How to Think Like an Anthropologist

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Matthew Engelke
  • Princeton, NJ: 
    Princeton University Press
    , February
     336 pages.
     For other formats: Link to Publisher's Website.


A few months ago in a conversation with a respected scholar, I was discussing research I had recently been doing on medicine and anthropology. Upon mentioning the word anthropology, I was surprised by my interlocutor’s reaction, offering the commonplace criticism that the study of Western society and culture is deemed “sociology” whereas the study of cultures outside of the West was considered “anthropology.” While such a distinction did hold true upon the founding of the discipline and well into the middle of the 20th century, anthropology has come a long way since. Perhaps more than any other discipline in the social sciences or humanities, anthropology is now one of the most self-aware and self-reflective. The characterization of anthropology as the study of the Other is an all-too-common misconception of what it today actually represents and seeks to explain, and something Matthew Engelke does well to challenge in his new book, How to Think Like an Anthropologist

Anthropology, Engelke tells us, is as much about analyzing the rise of electronic trading on the London Stock Exchange as it is explaining why there is an absence of bourgeois impulses amongst the hunter-gatherers of the Kalahari Desert in Namibia. For the former, futures trading might be “a window onto the larger world of markets, morality, and conceptions of rationality”; for the latter, a proper ethnography of nomadic lifestyle may upend “the assumptions behind modern, Western understandings of economic rationality and behavior.” Two slices of culture then, in very different milieu but approximately the same era, tell us something about the human condition, albeit in a way that differs markedly from our intuitions. In this way, Engelke says, “anthropology is very good at questioning concepts, at questioning ‘common sense’” (6). 

Taking us into the thicket of these concepts and giving us a glimpse of the worlds behind them, Engelke’s book serves as an excellent introduction to the field of anthropology as an academic discipline and as a profession. Although the point of departure follows the clichéd yet accurate slogan of the discipline, “to make the familiar strange and the strange familiar,” the substance of How to Think Like an Anthropologist is anything but trivial. Having whetted the appetite of the uninitiated, Engelke continues his introduction to the field by giving a brief history of its founding figures, the gradual evolution of the discipline, and even a short analysis of the methodological split between British “social anthropology” and American “cultural anthropology.” 

Following this lucid introduction are nine chapters organized around various concepts. They are titled, in order from first to last: “Culture,” “Civilization,” “Values,” “Value,” “Blood,” “Identity,” “Authority,” “Reason,” and “Nature,” followed by a short conclusion and a list of suggested further readings. Familiar topics such as honor and shame are also visited, but in a way that intersects with newer and more novel approaches to the field. There is also brief discussion of politics, race, and colonialism. The list is neither exhaustive nor static, and one could certainly add more categories or contest the ones Engelke has chosen. However, the analysis shows how anthropologists are not focused solely on the Other as artifact but are in fact intimately attuned to the dynamic range of interpretation and meaning in different social environments. Insofar as anthropology is deeply engaged in the study of other cultures or perspectives, it also allows for the experience and exchange to reveal something about ourselves.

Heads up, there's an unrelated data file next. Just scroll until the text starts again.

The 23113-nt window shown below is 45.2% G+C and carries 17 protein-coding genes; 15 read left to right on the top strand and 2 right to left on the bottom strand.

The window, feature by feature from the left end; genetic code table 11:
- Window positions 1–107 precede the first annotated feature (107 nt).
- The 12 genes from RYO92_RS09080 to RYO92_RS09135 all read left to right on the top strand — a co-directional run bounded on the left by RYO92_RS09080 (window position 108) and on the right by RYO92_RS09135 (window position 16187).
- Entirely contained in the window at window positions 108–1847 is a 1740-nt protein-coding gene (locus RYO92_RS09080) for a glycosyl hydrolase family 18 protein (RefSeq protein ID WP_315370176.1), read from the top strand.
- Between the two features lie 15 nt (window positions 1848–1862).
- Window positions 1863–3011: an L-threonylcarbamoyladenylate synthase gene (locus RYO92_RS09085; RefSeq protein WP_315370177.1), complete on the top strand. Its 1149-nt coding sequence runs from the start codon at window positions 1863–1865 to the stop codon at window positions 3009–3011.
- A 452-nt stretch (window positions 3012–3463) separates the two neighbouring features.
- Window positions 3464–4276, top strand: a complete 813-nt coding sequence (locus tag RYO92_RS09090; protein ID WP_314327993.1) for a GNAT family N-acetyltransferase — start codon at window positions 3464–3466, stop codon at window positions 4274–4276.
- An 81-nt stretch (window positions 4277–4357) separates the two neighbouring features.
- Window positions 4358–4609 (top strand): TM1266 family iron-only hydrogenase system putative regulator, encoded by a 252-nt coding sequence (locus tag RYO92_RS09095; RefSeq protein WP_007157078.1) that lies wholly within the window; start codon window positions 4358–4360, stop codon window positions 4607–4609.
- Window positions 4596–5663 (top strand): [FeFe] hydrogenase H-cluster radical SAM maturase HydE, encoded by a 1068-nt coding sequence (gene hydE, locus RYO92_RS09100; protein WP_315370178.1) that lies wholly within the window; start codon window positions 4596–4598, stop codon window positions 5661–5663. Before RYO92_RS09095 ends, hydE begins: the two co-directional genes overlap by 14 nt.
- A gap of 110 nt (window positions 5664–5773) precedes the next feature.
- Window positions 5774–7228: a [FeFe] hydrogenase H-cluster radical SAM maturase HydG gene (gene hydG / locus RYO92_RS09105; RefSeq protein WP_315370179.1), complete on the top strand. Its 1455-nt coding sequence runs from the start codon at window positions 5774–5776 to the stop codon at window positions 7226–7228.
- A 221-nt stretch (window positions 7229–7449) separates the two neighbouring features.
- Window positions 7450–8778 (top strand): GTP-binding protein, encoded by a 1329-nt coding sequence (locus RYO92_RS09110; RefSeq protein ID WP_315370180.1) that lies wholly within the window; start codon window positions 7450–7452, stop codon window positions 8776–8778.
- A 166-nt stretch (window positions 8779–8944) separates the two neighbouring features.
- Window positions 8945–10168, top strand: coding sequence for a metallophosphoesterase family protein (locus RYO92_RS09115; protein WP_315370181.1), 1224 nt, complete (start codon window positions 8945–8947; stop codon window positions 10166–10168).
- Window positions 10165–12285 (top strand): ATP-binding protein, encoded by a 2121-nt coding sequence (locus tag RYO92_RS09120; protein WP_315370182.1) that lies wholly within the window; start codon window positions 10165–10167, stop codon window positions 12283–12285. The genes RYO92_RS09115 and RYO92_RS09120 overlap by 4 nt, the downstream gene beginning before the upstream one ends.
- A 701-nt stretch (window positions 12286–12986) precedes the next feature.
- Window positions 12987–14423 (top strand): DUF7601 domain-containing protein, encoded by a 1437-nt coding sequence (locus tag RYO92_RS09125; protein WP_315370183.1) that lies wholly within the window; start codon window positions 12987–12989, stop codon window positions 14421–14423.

In this way, Matthew Engelke succeeds not only in helping us to learn howto think like an anthropologist but also whywe ought to think like an anthropologist. Whereas all academic disciplines seek to explain, often focusing on the universal or what can be reduced to material causes, anthropology is unique insofar as its explanations are very much dependent upon local knowledge: “Native points of view,” says Engelke, “are not just issues of perspective; they are matters of logic and modes of reasoning too. They reveal something of ‘how natives think’” (280). As a method and a way of thinking therefore, anthropology teaches us to question our own perspective in the world, and to think more deeply about what we often take for granted. We are reminded that our own modes of thinking or being in the world exist alongside many other alternatives. 

Above all, How to Think Like an Anthropologist accomplishes what it sets out to do in a clear and elegant way. It is an excellent introduction to the discipline and will be equally suited to the student of anthropology or the general reader interested in learning more about the field. And for veteran scholars in other fields who might be less well-acquainted with anthropology, perhaps How to Think Like an Anthropologist will give them pause for thought about what and how they think, and why.

About the Reviewer(s): 

Yusuf Lenfest is a graduate of the London School of Economics and Harvard Divinity School. He is an independent scholar with research interests in anthropology, religion, bioethics, and medicine.

Date of Review: 
August 23, 2018
About the Author(s)/Editor(s)/Translator(s): 

Matthew Engelke is professor of anthropology at the London School of Economics and Political Science. An award-winning author and teacher, he is also a former editor of the Journal of the Royal Anthropological Institute.



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